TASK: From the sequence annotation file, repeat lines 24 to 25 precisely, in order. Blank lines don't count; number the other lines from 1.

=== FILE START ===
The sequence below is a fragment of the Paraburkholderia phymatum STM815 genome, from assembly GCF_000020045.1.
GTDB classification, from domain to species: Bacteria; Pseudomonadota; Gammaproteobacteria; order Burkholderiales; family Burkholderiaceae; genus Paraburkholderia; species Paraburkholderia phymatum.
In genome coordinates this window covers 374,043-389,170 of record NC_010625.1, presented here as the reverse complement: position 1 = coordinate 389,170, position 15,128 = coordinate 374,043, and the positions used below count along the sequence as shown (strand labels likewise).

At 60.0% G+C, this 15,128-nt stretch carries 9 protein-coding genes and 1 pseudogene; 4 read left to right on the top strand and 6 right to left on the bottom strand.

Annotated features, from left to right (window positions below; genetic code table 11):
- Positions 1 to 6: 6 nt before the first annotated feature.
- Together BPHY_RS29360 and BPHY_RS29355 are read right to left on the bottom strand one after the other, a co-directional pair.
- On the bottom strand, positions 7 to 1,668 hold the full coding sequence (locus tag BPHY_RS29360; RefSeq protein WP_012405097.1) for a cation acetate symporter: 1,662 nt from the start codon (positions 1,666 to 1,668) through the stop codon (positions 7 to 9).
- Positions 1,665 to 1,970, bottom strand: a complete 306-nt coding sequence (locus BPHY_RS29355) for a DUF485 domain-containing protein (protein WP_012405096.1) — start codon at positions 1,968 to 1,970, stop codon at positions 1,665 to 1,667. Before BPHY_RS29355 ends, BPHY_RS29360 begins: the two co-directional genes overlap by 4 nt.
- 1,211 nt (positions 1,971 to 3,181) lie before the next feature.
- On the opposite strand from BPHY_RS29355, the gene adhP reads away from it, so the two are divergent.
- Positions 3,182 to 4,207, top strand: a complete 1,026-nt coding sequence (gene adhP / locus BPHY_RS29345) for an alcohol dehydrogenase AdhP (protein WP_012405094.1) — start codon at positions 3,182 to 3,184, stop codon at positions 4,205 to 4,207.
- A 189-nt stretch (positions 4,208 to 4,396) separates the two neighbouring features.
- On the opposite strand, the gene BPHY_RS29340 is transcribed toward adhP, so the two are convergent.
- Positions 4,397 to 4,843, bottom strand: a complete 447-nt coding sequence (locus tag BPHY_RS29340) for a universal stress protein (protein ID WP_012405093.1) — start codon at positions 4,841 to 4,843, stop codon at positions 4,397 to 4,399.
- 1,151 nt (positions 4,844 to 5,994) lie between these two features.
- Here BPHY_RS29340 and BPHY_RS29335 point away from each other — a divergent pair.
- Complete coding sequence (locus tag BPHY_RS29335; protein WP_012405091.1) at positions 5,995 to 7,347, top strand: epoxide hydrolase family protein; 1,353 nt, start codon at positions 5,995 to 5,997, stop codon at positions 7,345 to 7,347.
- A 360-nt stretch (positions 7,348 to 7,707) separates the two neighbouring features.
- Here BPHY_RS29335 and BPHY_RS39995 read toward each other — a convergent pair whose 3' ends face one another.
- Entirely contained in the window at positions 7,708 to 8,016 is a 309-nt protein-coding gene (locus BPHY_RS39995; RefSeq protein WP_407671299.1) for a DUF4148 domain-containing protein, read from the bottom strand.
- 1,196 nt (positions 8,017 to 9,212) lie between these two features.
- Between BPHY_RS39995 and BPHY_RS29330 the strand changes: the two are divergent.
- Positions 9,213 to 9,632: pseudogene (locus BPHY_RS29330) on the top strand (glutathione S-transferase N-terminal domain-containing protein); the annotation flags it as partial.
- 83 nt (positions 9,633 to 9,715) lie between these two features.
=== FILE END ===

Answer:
- Positions 9,213 to 9,632: pseudogene (locus BPHY_RS29330) on the top strand (glutathione S-transferase N-terminal domain-containing protein); the annotation flags it as partial.
- 83 nt (positions 9,633 to 9,715) lie between these two features.